Toronto vigil honors victims of New Zealand mosque shootings
- Author: Jon Douglas Mar 17, 2019,
Mar 17, 2019, 0:47
Tarrant allegedly took part in terrorist attacks conducted at the Al Noor and Linwood Masjid mosques on Friday afternoon. No images have emerged from the second mosque.
Ardern's chief press secretary Andrew Campbell told CNN that the email in a "generic" email account maintained by staff, and was not seen by the Prime Minister. A spokesman said the email didn't describe the specific incident and there was "nothing in the content or timing that would have been able to prevent the attack".
The visiting Bangladesh cricket team was arriving for prayers at one of the mosques when the shooting started but all members were safe, a team coach told Reuters. He had no criminal history in New Zealand or Australia, and had not drawn the attention of the intelligence community for extremist views.
"This is a time of distress, we are in disarray, we don't know why this has happened", he said. Thirty- six people were still being treated on Saturday, 11 of whom remained in intensive care. Four of his children escaped unharmed, but the youngest, Abdullahi, was killed.
Ardern, wearing a black headscarf, met with survivors and victims' families Saturday at a college which has become an information centre for those affected by the tragedy. Ardern said on Friday that 49 people had been killed in the attack.
AOS (Armed Offenders Squad) push back members of the public following a shooting at a mosque in Christchurch, New Zealand, Friday.
He said he was in New Zealand temporarily while he "planned and trained" the attack. The majority of victims were migrants or refugees from countries such as Pakistan, India, Malaysia, Indonesia, Turkey, Somalia and Afghanistan. In New Zealand, commentators also anxious that the horror would sow deep divisions in a society that has largely avoided the polarizations that have spread elsewhere. "I'm not sure how to deal with this".
A man reacts as he speaks on a mobile phone outside a mosque in central Christchurch, New Zealand, Friday, March 15, 2019.
AOS push back members of the public following a shooting at a mosque in Christchurch New Zealand Friday
Hungry for any news, families and friends of the victims gathered at the city's Hagley College, near the hospital. He spent more than two minutes inside the Al Noor mosque spraying terrified worshippers with bullets, coldly executing some people he'd already mowed down, before calmly reloading and even swapping rifles.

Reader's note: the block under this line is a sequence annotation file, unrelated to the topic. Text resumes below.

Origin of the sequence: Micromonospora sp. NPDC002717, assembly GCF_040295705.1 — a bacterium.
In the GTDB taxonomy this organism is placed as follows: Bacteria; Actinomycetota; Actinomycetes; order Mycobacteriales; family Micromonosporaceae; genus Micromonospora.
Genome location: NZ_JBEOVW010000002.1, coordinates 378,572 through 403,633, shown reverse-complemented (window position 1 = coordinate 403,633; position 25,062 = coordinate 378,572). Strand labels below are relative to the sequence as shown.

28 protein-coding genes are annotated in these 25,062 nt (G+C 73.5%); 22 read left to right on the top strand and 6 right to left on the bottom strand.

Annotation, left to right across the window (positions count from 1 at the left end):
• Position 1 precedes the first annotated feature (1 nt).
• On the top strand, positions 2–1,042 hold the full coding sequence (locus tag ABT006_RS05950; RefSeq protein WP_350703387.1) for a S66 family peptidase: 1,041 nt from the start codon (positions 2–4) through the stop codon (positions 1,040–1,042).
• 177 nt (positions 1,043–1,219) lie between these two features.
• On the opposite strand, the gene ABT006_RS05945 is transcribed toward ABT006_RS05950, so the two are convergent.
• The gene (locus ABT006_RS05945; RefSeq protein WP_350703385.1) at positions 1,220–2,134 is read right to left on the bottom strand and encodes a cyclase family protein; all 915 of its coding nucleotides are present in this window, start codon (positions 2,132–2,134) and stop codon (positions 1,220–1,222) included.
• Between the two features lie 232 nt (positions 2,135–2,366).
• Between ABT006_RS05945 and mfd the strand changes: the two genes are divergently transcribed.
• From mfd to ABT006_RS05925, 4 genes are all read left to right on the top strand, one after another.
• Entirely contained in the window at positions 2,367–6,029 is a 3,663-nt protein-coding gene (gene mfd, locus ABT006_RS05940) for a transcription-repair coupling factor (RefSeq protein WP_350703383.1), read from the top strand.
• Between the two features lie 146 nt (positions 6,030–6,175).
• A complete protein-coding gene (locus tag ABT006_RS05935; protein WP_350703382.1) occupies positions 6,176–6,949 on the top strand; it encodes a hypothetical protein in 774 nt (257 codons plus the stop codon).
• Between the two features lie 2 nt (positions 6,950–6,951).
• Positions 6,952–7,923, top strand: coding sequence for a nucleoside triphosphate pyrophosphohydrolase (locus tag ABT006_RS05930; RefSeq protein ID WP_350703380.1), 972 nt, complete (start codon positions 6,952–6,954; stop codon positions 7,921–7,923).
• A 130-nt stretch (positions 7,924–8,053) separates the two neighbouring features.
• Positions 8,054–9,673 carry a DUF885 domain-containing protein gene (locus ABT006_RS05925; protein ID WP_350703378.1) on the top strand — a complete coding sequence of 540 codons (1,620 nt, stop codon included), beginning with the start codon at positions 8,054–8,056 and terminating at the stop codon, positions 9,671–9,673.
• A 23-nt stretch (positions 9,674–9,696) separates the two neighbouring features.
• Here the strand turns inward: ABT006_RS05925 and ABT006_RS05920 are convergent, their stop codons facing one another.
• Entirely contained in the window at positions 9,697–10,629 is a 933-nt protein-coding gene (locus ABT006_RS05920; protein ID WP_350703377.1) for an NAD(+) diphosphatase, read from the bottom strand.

"Somewhere along the lines, experiences or a group have got a hold of him", she said.
But as Cantabrians - as locals of the Canterbury region are referred to - keep repeating to each other and their Muslim friends, ultimately the plan failed, because "they are us and we are them".
Two modified semi-automatic weapons - reportedly AR-15s - two shotguns and a lever-action gun were used in Friday's deadly rampage, and photos of the weaponry with distinctive writing on them were posted on social media days before.
"While work has been done as to the chain of events that led to both the holding of this gun licence and the possession of these weapons, I can tell you one thing right now: our gun laws will change", Ardern told reporters.
The New Zealand premier said that he had been in possession of a "Category A" gun licence obtained in 2017.
In his screed, the suspected gunman said he had been planning the attack for two years. The AR-15 was used at Port Arthur, as well as a number of high-profile mass shootings in the United States.
New South Wales Police also issued a statement assuring Australia's Muslim community that there were no specific threats domestically. Ardern said she had spoken to Trump, who had asked how he could help. Political and Islamic leaders across Asia and the Middle East voiced concern over the targeting of Muslims.